The characteristic findings of an inverted-type discoid lateral meniscus tear: a hidden tear pattern
- 109 Downloads
The purpose of this study was to reveal the clinical history and physical and magnetic resonance imaging (MRI) findings of patients with an inverted-type discoid lateral meniscus (DLM) tear compared with those with a symptomatic and torn discoid meniscus without inverted tear patterns.
Materials and methods
Between 2014 and 2016, 12 patients underwent arthroscopic partial meniscectomy for an inverted-type DLM tear (inverted group). We age-matched these patients with 12 controls who were extracted from many normal DLM tear cases in the same period (non-inverted group). The assessment items were traumatic history with the onset of pain, the mean duration between the appearance of symptoms and surgery, preoperative knee range of motion (ROM), positive findings on the McMurray test, knee locking or catching, and characteristic MRI findings. These items were compared between the two groups using χ2 and Student’s t-tests.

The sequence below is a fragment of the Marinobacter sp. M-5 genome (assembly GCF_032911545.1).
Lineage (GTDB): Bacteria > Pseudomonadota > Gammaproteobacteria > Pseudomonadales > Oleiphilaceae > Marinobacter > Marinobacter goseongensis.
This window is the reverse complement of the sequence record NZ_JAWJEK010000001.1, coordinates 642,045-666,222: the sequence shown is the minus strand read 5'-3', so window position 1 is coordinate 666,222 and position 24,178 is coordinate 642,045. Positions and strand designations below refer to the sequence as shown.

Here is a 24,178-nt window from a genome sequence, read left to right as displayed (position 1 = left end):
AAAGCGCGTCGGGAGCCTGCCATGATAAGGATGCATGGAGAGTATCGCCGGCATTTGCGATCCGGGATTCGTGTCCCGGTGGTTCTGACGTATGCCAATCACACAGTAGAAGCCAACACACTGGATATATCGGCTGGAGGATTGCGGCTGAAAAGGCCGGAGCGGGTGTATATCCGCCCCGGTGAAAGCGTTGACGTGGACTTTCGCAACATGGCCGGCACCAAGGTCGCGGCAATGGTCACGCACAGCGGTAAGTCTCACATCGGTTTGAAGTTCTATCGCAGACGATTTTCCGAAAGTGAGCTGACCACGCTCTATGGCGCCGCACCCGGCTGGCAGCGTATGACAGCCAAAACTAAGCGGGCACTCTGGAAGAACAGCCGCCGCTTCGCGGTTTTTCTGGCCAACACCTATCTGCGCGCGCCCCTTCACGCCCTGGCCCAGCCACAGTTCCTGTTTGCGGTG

All patients in the inverted group had clear trauma with the onset of pain during sports or daily life activities, and 7 of the 12 patients with a non-inverted type of DLM tear had clear trauma. There was a significantly higher rate of traumatic history in the inverted group than in the non-inverted group (P = 0.03). The mean duration between the appearance of symptoms and surgery, preoperative knee ROM, positive findings on the McMurray test, and knee locking or catching were not significantly different between the inverted and non-inverted groups. On MRI, the diagnosis ratio of DLM was significantly higher in the non-inverted group (9/12 cases) than in the inverted group (3/12 cases, P = 0.04). Nine of the 12 inverted-type patients had the characteristic findings of an inverted-type DLM tear, including a duplicated or enlarged posterior horn and blunting of the inner rim, on the sagittal plane of an MRI.